However, you need to understand how batches work with the SQS integration. SQS is a traditional messaging system. Messages are placed into a queue for processing. A worker will read a message off a queue and work it. If the work is successful, the worker will remove the message from the queue and retrieve a new message for processing.
With the SQS / Lambda integration, a batch of messages succeeds or fails together. This is an important point. Let's say you have your
batchSize set to 10 messages, which is the default. If your function is invoked with 10 messages, and your function returns an error while processing the 7th message, all 10 messages will remain in the queue to be processed by a different Lambda function. AWS will only delete the messages from the queue if your function returned successfully without any errors.
If it's possible that one of your messages could fail with others succeed, you need to plan for resiliency in your architecture. You could handle this a few different ways, including:
batchSizeof 1, so that messages succeed or fail on their own.
The approach you choose depends on the needs of your architecture.
One of the common architectural reasons for using a queue is to limit the pressure on a different part of your architecture. This could mean preventing overloading a database or avoiding rate-limits on a third-party API when processing a large batch of messages.
The combination of Lambda's auto-scaling nature plus a large volume of messages in your SQS queue could lead to some serious issues with your downstream services. This is where Lambda's concurrency controls are useful. With concurrency controls, you can specify the maximum number of instances of a function you have running at a particular time.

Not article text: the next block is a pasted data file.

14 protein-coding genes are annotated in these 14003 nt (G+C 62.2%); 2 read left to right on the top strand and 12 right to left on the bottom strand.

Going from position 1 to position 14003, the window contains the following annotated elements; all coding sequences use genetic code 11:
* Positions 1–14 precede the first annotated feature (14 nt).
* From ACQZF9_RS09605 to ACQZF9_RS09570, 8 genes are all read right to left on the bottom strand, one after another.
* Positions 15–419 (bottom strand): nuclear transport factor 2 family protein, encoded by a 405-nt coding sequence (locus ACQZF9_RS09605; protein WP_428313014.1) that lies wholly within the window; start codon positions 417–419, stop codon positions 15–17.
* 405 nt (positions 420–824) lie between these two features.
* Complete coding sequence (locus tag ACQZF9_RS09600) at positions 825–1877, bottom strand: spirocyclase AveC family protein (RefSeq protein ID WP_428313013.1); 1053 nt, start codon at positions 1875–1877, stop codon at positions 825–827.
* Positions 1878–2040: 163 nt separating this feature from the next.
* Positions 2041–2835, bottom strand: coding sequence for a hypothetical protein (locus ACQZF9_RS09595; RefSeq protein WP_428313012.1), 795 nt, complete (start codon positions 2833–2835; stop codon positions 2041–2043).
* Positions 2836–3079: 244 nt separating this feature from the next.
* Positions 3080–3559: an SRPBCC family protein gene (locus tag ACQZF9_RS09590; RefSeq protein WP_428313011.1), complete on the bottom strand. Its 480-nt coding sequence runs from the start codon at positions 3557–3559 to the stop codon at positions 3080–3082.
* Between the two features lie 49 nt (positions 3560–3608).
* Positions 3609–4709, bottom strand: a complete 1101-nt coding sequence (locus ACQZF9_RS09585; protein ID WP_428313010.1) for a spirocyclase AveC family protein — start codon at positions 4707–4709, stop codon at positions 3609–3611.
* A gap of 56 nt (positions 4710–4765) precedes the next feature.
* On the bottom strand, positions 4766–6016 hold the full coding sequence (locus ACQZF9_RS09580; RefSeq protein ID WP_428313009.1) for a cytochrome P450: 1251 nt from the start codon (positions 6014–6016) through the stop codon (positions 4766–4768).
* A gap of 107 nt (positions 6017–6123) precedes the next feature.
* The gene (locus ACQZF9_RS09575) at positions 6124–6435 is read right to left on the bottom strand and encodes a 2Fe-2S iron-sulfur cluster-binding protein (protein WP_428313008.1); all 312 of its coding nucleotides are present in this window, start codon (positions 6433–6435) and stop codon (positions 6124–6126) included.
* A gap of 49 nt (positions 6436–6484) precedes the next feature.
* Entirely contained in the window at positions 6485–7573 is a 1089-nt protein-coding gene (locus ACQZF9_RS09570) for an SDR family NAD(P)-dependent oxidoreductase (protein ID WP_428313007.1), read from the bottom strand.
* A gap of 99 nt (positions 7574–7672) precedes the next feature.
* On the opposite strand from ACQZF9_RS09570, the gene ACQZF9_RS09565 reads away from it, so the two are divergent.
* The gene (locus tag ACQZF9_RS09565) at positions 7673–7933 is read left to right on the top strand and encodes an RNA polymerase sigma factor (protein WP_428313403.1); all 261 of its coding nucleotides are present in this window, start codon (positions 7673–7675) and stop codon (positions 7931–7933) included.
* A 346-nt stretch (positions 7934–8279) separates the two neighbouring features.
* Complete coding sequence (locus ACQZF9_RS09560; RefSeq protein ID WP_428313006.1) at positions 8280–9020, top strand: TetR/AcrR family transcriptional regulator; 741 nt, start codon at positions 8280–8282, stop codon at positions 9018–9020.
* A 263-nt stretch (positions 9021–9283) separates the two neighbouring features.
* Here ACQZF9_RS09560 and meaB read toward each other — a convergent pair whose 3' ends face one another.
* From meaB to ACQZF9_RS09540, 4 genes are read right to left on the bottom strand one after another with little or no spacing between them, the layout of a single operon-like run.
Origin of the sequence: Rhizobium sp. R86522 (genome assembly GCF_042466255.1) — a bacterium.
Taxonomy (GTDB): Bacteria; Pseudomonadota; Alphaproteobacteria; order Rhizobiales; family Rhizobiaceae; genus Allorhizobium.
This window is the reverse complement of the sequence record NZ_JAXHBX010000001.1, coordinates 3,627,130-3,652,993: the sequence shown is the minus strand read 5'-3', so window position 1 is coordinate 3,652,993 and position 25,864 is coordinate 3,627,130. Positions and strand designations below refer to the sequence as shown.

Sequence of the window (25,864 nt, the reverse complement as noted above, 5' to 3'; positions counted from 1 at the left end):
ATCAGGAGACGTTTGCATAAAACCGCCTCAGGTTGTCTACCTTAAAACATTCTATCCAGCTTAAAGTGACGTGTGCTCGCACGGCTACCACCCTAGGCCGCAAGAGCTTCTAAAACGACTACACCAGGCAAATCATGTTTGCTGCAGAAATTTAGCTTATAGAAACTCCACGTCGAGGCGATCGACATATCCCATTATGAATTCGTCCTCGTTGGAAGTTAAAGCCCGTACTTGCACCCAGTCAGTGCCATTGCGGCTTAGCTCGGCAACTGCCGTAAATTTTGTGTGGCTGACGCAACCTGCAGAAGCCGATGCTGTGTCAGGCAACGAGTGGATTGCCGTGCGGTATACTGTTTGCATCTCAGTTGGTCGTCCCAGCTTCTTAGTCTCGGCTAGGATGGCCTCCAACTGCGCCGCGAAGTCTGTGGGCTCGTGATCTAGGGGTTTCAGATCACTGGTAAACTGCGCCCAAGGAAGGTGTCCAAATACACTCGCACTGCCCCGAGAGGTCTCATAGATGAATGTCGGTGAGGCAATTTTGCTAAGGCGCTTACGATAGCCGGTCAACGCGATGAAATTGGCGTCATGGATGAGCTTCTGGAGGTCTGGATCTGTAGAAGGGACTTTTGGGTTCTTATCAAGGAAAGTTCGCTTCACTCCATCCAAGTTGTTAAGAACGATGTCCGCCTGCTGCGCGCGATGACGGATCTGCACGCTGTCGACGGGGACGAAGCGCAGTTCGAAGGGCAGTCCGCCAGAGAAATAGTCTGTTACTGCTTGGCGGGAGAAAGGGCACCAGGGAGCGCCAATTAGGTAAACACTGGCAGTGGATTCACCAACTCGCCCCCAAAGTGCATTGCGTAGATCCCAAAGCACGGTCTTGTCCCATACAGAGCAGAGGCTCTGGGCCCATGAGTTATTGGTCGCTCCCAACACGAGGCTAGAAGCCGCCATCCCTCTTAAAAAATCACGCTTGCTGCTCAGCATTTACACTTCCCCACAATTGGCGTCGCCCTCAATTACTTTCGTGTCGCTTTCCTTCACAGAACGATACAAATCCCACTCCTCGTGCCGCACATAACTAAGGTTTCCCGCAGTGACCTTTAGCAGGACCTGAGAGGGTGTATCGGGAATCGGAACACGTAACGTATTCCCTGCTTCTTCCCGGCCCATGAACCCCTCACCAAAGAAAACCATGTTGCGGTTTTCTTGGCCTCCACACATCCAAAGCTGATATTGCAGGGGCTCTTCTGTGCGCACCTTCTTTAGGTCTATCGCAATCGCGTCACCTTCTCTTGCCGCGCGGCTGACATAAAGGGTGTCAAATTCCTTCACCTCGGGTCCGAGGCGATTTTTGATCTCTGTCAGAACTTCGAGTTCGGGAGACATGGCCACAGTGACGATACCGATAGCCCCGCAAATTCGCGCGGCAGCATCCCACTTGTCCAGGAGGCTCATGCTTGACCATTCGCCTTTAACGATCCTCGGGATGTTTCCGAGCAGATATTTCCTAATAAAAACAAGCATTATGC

For example, imagine your SQS processing logic needs to connect to a database, and you want to limit your workers to have no more than 10 open connections to your database at a time. Without concurrency control, a large new batch of messages could easily overwhelm your database. With concurrency control, you can set proper limits to keep your architecture up.
With the Serverless Framework, you can set concurrency control with the
reservedConcurrency property on a particular function. For our example above, we could limit our function to no more than 10 concurrent invocation as follows:
# serverless.yml functions: hello: handler: handler.hello reservedConcurrency: 10 <-- Concurrency control events: # Provide the ARN of your queue - sqs: arn:aws:sqs:us-east-1:123456789012:queue1
My guess is that concurrency controls were implemented in part to allow for the SQS integration. Without the controls, it's too easy to overwhelm your system when 1000 messages drop at one time.
SQS integration adds a huge missing piece to the Serverless story, and we're excited to see how you use it in your architecture. We expect this to be one of the more popular integrations in the Serverless ecosystem!
Alex DeBrie is a data engineer at Serverless.